New Big Game Field Photos from Boone & Crockett's All-Time Trophy Record Books

Today marks the start of the Boone and Crockett Club's 27th Annual Big Game Awards, held June 24 to 26 in Reno, Nevada. This free triennial public exhibition celebrates the role hunting plays in conservation and features some of the finest North American big game ever taken by hunters. The top five trophies from 36 categories of North American big game entered into the Boone and Crockett books over the past three years are invited to the exhibition; one hundred of them are expected to be on display this year. We're guessing most of you won't be able to reach Reno on short notice, so we've set up a slide show of all the animals included in the exhibition for which field photos could be found. We've matched these photos with tips for how to judge the animals in the field. For more information about the Big Game Awards exhibition, go to www.biggameawards.com.
Bears
Boone & Crockett recognizes four species of bear in North America; the Alaska brown bear, the grizzly bear, the black bear, and the polar bear. All are scored the same way, by measuring a dry skull's greatest width and adding it to its greatest length. The minimum scores required to make the all-time B&C books are:
Alaska brown bear -- 28 inches
Polar bear -- 27 inches
Grizzly bear -- 24 inches
Black bear -- 21 inches At Left: Alaska Brown Bear
Killed: Uganik Lake, Alaska, 2006
Hunter: Robert J. Castle
Score: 29-9/16
Field Judging Tips:
1. Body size, attitude, and locomotion can be involved in judging a trophy boar bear.
2. Trophy grizzlies and brown bears will have small, or almost indiscernible ears.
3. A big black bear will have a big belly because it gets to live in the best areas with the most feed, which is why it's big. **At Left: Alaska Brown Bear ** _
Killed:_ Olga Lake, Alaska 2008 _
Hunter:_ Peter J. Bausone _
Score:_ 28-9/16
**Field Judging Tips (Continued)
**4. Unlike black, grizzly, and Alaska brown bears, trophy polar bears will appear long and lanky with long necks, rather than hulking and massive.
5. Trophy black bears have massive front shoulders.
6. The front legs of a trophy black bear will be the same width from the forearm down through the wrist and into the foot. **Polar Bear
**Killed: Chukchi Sea, Alaska, 2007
Hunter: James D. Unrein
Score: 27-5/16
**Field Judging Tips (Continued)
**7. A trophy black bear's legs may look short, although taller, lankier bears can sometimes be the best scorers.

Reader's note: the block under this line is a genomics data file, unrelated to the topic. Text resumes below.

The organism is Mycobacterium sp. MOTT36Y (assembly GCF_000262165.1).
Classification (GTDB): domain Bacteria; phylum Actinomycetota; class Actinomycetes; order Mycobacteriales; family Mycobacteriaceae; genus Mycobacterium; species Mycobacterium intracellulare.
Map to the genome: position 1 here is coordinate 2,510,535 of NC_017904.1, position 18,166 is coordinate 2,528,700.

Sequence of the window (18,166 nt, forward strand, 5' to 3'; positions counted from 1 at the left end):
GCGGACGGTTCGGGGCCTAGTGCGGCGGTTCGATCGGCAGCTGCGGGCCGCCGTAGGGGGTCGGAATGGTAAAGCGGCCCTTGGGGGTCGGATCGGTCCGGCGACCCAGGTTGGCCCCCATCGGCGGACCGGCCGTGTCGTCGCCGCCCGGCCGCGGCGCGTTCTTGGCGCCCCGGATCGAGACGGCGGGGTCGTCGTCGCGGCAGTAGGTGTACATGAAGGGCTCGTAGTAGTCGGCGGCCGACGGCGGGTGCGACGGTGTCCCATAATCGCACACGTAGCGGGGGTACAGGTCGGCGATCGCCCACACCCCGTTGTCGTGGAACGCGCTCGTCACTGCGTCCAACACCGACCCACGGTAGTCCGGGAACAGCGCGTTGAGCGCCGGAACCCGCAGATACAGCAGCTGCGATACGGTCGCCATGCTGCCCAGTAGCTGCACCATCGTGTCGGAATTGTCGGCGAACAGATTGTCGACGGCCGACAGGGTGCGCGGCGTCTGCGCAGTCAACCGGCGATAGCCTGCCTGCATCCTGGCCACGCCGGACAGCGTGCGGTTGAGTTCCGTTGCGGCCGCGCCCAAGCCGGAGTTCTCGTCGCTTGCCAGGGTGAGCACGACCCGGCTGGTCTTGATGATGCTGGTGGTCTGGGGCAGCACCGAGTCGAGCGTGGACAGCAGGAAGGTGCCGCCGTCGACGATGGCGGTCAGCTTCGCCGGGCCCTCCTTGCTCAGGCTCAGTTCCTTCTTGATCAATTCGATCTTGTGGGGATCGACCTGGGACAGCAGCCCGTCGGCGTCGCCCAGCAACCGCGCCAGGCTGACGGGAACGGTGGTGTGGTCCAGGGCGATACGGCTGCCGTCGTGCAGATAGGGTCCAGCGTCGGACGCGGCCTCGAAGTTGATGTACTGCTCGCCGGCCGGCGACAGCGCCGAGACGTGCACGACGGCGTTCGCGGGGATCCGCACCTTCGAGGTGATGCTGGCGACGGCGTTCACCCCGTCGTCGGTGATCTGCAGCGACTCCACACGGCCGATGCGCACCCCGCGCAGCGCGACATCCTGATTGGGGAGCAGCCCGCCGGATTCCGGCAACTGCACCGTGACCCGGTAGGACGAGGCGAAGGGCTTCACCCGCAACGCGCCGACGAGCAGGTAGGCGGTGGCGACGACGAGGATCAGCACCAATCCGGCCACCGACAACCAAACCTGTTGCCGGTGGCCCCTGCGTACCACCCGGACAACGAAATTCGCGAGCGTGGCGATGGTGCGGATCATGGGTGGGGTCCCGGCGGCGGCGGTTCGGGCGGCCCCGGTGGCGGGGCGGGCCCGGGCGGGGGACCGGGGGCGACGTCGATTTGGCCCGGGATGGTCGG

8. Like a black bear, trophy grizzlies and brown bears will appear to have short, squatty legs.
9. The shape of trophy black bear's head will include a deeper, wider snout than a sow's or a smaller boar's._ **Grizzly Bear
**Killed: Unalakleet River, Alaska, 2009
Hunter: Rodney W. Debias
Score: 27-3/16
**Field Judging Tips (Continued):
**11. Trophy black bears, grizzlies, and Alaska brown bears will walk with a kind of swaggering waddle, swinging their hind ends, telling everyone else to get out of their way. **Grizzly Bear **
Killed: Nulato Hills, Alaska, 2009
Hunter: Eugene F. Segrest
Score: 26-2/16
**Field Judging Tips (Continued):
**12. The shape of trophy black bear's head will include a deeper, wider snout than a sow's or a smaller boar's.
13. A trophy black bear's ears will appear wide apart and small, and seem to stick out of the sides of its head, rather than from the top, like a dog's.
14. A big black-bear boar will have a bulging biting muscle on the top of its head. **Black Bear **
Killed: Riding Mt., Manitoba, 2008
Hunter: Robert J. Evans
Score: 22-13/16
Typical American Elk (Wapiti)
The minimum score to make the all-time B&C books is 375. Field Judging Tips:
1. First, count the points--make sure a great 6x6 doesn't turn into a tremendous 5x5 when you get it on the ground.
2. Beam length should be long enough to look as if the bull can tip its head back and scratch its butt.
3. Widest inside spread is counted, but cannot be wider than the longer beam is long. **Typical American Elk **
Killed: Graham Co., Arizona, 2007
Hunter: Duane Chapman
Score: 404-1/8
Field Judging Tips (Continued):
4. The brow tines will reach well out over the elk's muzzle.
5. The other points will have good length, with the fourth of "dagger" point, the G-4, often having the greatest length of all. Mass is not a critical judgment, but if the rack gives a good "feel" of weight, all the better. **Typical American Elk **
Killed: Gila Co., Arizona, 2008
Hunter: Dan J. Agnew
Score: 399-4/8
Non-Typical American Elk
Scoring is similar to the typical American elk, but "abonormal" points are counted. Minimum score to make the all-time books is 385. Field Judging Tip: